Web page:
Opinion sexual assault at mit

How the Institute can do better

The community can do more to prevent sexual assault

CORRECTION TO THIS ARTICLE: A previous version of this piece listed Cory Hernandez as the former UA treasurer. Hernandez is in fact the current UA treasurer. We regret the error.

Editor’s note: This article, which is part two of a two-part series, contains explicit references to sexual assault. Part one was published on Feb. 7.

Where MIT’s response falls short

Responding to calls for greater action to curb sexual assault on university campuses, President Obama recently reaffirmed his administration’s commitment to support survivors and fight against sexual assault. Under the current administration, the federal government has expanded the definition of rape to include rapes of men. In addition, Congress and President Obama renewed the Violence Against Women Act and broadened its scope to include LGBT, Native American, and immigrant victims. And just this month, President Obama created the White House Task Force to Protect Students from Sexual Assault. The Boston Globe article mentioned in the first part of this series reported that reports of sexual assault were on the rise at Boston-area schools. But this potentially alarming statistic also suggest that students are feeling more supported and aware of how to make reports at their schools, that better victim advocates and reporting mechanisms are on the rise, and schools are beginning to keep better records of assault report statistics.

These successes on a national level serve as an example for what we must do as a community. We call on the students, faculty, staff, and administrators of MIT to do more. Just one instance of sexual assault or rape is too many. Yet MIT’s efforts to curb sexual assault sometimes fall short.

Specifically, when charges are brought, MIT’s disciplinary actions for those who commit sexual assault or rape do not always lead to expulsion. Many offenders are merely suspended or given a slap on the wrist and told not to do it again, whereas they ought to be expelled. As a result, some victims allege that MIT values protecting its public image over protecting victims and bringing perpetrators to justice. This is especially important because 63% of college men who rape will do so again, according to a report released by the White House Council on Women and Girls.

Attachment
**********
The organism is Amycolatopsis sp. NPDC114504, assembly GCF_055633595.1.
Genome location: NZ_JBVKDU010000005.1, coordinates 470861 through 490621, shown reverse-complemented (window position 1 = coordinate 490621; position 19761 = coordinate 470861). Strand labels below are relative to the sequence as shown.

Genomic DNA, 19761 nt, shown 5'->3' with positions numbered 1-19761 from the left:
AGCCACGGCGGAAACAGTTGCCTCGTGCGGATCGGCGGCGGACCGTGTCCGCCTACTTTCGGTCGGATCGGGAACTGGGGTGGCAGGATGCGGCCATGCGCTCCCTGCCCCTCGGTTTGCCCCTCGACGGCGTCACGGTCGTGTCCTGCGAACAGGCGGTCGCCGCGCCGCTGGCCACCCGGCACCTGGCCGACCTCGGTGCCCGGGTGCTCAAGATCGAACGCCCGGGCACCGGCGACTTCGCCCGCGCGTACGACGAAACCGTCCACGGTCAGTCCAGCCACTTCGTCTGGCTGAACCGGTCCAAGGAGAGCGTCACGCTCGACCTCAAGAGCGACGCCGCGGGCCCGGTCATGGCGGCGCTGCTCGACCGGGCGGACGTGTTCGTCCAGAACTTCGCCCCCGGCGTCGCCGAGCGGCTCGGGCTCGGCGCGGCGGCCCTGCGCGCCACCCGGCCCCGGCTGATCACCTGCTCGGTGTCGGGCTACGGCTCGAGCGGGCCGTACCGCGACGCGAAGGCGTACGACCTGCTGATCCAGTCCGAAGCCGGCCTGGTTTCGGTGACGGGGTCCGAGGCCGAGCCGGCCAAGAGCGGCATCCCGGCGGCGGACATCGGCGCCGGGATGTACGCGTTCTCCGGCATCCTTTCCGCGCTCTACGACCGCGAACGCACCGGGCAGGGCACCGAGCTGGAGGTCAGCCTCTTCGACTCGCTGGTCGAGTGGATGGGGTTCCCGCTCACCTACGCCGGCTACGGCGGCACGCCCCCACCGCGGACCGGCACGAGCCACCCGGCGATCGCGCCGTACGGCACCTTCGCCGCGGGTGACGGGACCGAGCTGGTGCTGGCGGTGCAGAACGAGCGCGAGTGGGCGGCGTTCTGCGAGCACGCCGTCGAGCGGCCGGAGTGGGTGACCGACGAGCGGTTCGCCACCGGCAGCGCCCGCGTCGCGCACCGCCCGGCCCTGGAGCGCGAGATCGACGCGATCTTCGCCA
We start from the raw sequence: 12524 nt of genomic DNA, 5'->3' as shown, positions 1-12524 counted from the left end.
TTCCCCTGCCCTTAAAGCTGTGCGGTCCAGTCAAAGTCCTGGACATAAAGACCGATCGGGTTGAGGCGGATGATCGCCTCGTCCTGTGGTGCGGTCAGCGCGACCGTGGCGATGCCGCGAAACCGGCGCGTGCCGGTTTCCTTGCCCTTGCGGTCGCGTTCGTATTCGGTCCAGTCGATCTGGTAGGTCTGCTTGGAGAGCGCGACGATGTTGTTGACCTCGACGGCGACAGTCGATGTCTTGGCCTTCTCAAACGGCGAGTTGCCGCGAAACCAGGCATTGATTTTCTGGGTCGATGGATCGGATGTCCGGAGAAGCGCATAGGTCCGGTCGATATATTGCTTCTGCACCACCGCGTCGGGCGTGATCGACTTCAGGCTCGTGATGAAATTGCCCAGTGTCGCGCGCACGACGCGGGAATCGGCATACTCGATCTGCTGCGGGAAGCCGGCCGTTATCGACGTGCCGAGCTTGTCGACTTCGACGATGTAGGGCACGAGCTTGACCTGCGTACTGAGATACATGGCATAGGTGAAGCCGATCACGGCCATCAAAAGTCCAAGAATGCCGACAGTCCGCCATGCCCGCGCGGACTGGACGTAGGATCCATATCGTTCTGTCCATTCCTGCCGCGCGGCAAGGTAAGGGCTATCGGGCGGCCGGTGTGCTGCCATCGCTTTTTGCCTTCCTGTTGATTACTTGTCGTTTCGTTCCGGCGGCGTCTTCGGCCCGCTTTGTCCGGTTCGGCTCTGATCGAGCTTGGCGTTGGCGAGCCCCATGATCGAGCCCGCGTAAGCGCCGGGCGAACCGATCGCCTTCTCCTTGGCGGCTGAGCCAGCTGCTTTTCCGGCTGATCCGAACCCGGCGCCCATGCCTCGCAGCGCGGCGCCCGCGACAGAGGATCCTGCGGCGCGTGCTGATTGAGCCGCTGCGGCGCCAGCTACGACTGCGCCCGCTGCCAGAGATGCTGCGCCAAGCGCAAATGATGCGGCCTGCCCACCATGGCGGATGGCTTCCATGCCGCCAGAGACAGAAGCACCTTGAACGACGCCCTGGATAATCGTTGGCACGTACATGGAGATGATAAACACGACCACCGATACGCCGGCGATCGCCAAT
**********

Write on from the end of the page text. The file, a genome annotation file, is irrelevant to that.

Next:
We suggest that MIT students be required to attend a training session provided by MIT Violence Prevention and Response (VPR) on sexual assault and rape prevention and response every year, not just during Orientation. In fact, the training received by freshmen is rather limited in scope. First, the video that students are required to watch over summer is laughably unengaging — some simply let it play and go do something else. The on-campus Sex Signals production has been known to be triggering, offensive, and lacking an effective debriefing for the scenarios of sexual assault portrayed by the actors. Furthermore, Sex Signals does not fully incorporate male and non-gender binary assault survivors, nor the LGBTQAI community. Perhaps viable alternatives to the existing orientation trainings include Speak About It, the production that recently replaced Sex Signals at Harvard, or a version similar to Tech Theater.

Whatever the new training module chosen, we call on the administrators to adopt a more effective program and to start a community-wide conversation about what is the best option for freshmen as well as graduate orientation. Fortunately, discussions have already begun on such alternatives.